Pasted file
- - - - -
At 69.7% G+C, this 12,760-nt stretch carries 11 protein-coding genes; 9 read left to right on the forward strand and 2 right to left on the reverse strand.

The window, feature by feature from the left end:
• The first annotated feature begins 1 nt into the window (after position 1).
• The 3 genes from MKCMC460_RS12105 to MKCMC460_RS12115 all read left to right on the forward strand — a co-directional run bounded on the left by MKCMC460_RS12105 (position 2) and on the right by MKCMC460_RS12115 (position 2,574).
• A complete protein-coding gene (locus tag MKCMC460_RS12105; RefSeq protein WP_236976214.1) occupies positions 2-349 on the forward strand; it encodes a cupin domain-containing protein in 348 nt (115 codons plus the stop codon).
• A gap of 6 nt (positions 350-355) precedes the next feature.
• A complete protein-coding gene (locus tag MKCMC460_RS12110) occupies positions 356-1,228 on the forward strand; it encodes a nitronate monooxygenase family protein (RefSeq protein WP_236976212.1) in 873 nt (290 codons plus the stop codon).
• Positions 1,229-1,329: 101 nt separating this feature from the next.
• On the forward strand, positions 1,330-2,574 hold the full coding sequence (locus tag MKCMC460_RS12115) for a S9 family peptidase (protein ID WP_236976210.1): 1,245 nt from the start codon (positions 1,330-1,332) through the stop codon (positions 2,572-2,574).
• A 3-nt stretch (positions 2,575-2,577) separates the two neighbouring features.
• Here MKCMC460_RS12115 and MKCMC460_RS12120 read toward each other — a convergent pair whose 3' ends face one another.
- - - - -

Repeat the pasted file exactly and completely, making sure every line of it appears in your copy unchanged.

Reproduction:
At 69.7% G+C, this 12,760-nt stretch carries 11 protein-coding genes; 9 read left to right on the forward strand and 2 right to left on the reverse strand.

The window, feature by feature from the left end:
• The first annotated feature begins 1 nt into the window (after position 1).
• The 3 genes from MKCMC460_RS12105 to MKCMC460_RS12115 all read left to right on the forward strand — a co-directional run bounded on the left by MKCMC460_RS12105 (position 2) and on the right by MKCMC460_RS12115 (position 2,574).
• A complete protein-coding gene (locus tag MKCMC460_RS12105; RefSeq protein WP_236976214.1) occupies positions 2-349 on the forward strand; it encodes a cupin domain-containing protein in 348 nt (115 codons plus the stop codon).
• A gap of 6 nt (positions 350-355) precedes the next feature.
• A complete protein-coding gene (locus tag MKCMC460_RS12110) occupies positions 356-1,228 on the forward strand; it encodes a nitronate monooxygenase family protein (RefSeq protein WP_236976212.1) in 873 nt (290 codons plus the stop codon).
• Positions 1,229-1,329: 101 nt separating this feature from the next.
• On the forward strand, positions 1,330-2,574 hold the full coding sequence (locus tag MKCMC460_RS12115) for a S9 family peptidase (protein ID WP_236976210.1): 1,245 nt from the start codon (positions 1,330-1,332) through the stop codon (positions 2,572-2,574).
• A 3-nt stretch (positions 2,575-2,577) separates the two neighbouring features.
• Here MKCMC460_RS12115 and MKCMC460_RS12120 read toward each other — a convergent pair whose 3' ends face one another.